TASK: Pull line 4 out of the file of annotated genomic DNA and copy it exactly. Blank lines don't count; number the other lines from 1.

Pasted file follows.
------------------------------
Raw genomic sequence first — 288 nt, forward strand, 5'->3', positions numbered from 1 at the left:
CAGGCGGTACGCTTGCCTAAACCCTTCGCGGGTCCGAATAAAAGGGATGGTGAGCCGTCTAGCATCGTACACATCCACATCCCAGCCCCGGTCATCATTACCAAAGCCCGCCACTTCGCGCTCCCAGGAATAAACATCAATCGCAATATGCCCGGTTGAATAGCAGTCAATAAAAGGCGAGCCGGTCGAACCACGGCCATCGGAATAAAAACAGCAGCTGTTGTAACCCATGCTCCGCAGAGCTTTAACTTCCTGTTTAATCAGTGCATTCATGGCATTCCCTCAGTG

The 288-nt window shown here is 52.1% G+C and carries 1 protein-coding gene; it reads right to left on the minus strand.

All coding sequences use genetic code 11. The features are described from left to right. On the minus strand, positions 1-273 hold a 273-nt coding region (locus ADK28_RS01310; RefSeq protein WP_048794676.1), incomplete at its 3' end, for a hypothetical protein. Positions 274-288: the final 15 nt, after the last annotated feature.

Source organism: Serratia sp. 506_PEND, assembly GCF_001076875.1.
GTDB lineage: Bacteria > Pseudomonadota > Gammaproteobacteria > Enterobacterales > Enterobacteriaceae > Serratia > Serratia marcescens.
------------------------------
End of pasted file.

All coding sequences use genetic code 11. The features are described from left to right. On the minus strand, positions 1-273 hold a 273-nt coding region (locus ADK28_RS01310; RefSeq protein WP_048794676.1), incomplete at its 3' end, for a hypothetical protein. Positions 274-288: the final 15 nt, after the last annotated feature.